He holds the records for most Grand Slam titles (17), most consecutive grand slam semi-final appearances (23), he is one of few players to achieve “the career Grand Slam” (win all four majors), and finally, he is the king of Wimbledon. He has won on every surface and on almost every occasion. But the fact of the matter is that his glory days are far behind him, and Roger Federer just isn’t the same Roger Federer anymore.
Even as Federer’s world ranking continues to drop, nobody seems to want to approach the subject of his retirement. For one, he has continued to say he wants to play for several more years. And of course, any tennis fan that appreciates his level of greatness will be heartbroken when he calls it quits.
Federer was in his prime during the mid 2000’s when he won 15 grand slam titles (six at Wimbledon). He has won only two Grand Slam titles in the past four years. There is little doubt that Federer is still amongst the words elite tennis players, but his play has continued to decline in recent months. The most devastating loss being his 2nd round exit at the hands of Sergiy Stakhovsky, ranked 116th in the world at the Wimbledon grass courts, normally Federer’s best playing surface. There were retirement rumors swirling during 2008 when Roger Federer had a poor summer tour, but he recovered to win the U.S. Open for the 5th time. However, as he continues to lose a step, the legitimacy of the retirement rumors grow.
One cannot help but wonder that if Roger Federer, once the clear #1 in the world, exits Wimbledon in the 2nd round, means it’s time to retire? Federer, age 31, is on the decline and it is incredibly unlikely that he can revive his previous dominance. Federer’s game is a mix of perfect timing and consistency rather than power, but as of recently he seems to have lost a step.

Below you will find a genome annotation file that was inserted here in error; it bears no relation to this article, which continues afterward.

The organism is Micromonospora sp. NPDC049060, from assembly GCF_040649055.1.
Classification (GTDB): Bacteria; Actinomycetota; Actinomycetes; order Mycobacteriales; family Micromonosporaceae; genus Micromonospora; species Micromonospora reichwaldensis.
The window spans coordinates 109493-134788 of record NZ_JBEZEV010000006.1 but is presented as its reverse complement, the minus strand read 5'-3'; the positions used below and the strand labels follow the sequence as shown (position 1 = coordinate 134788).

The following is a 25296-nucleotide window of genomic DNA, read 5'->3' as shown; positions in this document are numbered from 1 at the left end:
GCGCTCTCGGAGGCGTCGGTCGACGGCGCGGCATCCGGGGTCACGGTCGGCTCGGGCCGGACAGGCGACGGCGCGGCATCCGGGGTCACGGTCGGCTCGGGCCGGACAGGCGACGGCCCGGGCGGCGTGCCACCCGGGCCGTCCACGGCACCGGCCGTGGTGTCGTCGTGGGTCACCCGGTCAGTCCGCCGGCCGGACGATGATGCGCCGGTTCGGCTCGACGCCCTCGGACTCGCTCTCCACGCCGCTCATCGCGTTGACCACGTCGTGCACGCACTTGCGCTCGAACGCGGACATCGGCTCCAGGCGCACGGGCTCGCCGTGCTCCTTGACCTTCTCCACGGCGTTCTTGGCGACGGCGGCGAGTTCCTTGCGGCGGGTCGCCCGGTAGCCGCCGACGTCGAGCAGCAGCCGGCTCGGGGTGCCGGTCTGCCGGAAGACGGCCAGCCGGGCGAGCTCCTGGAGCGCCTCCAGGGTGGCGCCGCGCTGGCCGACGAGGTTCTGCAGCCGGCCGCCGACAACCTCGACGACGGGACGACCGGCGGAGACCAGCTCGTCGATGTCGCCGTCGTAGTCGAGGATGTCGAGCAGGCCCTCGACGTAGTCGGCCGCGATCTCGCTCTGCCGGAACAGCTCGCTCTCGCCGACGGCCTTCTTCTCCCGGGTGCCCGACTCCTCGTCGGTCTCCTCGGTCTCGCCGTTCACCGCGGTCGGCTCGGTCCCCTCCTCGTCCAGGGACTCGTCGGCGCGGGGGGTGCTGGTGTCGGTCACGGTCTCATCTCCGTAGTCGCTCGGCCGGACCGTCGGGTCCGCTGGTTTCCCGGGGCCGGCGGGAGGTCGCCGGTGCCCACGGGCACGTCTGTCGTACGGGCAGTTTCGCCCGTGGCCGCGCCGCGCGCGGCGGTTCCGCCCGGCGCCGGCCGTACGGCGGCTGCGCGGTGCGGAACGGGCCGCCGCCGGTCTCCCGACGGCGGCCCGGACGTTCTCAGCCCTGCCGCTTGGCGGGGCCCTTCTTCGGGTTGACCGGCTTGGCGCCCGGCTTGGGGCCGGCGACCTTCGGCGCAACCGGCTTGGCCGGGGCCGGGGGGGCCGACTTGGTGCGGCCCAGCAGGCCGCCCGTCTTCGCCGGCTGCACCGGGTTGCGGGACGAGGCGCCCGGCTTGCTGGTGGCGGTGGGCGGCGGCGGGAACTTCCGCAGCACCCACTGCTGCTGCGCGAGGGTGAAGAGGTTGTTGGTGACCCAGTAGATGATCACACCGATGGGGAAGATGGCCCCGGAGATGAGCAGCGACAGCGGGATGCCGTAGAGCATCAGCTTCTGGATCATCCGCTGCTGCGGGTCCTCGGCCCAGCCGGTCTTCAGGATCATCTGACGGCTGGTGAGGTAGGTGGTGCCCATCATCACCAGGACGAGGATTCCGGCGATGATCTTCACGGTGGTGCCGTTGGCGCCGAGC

He is in a state where he can still play at a high level, but he can no longer beat Djokovic, Murray, or Nadal on a consistent basis. Federer has lost six of his last eight matches to Nadal, four of his last six to Djokovic, and three of his last four to Murray. Lets just say, the past few months have not been kind to the former world #1.
All eyes will be on Roger Federer at the U.S. Open next week, as we are all anxious to see whether he can compete for another major title. His level of play in New York will tell a lot about his future in the sport. Yesterday, Federer was seeded seventh in a deep field for the U.S. Open. If he makes it to the quarterfinals, he will be faced against his arch nemesis, Rafael Nadal. If the best tennis player of all time cannot make a deep run next week, then it will become apparent that he needs to hang it up.
Only Federer knows how much fuel he has left in the tank and how much he truly believes he can still win Grand Slams. If recent results are any indication, it is clear that he is running out of gas. Federer needs to make a deep run into the second week of the tournament, and possibly win his 6th U.S. Open in order to silence the doubters and prepare for four more grand slam tournaments in 2014.
He wants this U.S. Open more than anyone else. Roger Federer’s legacy as the greatest ever depends on it.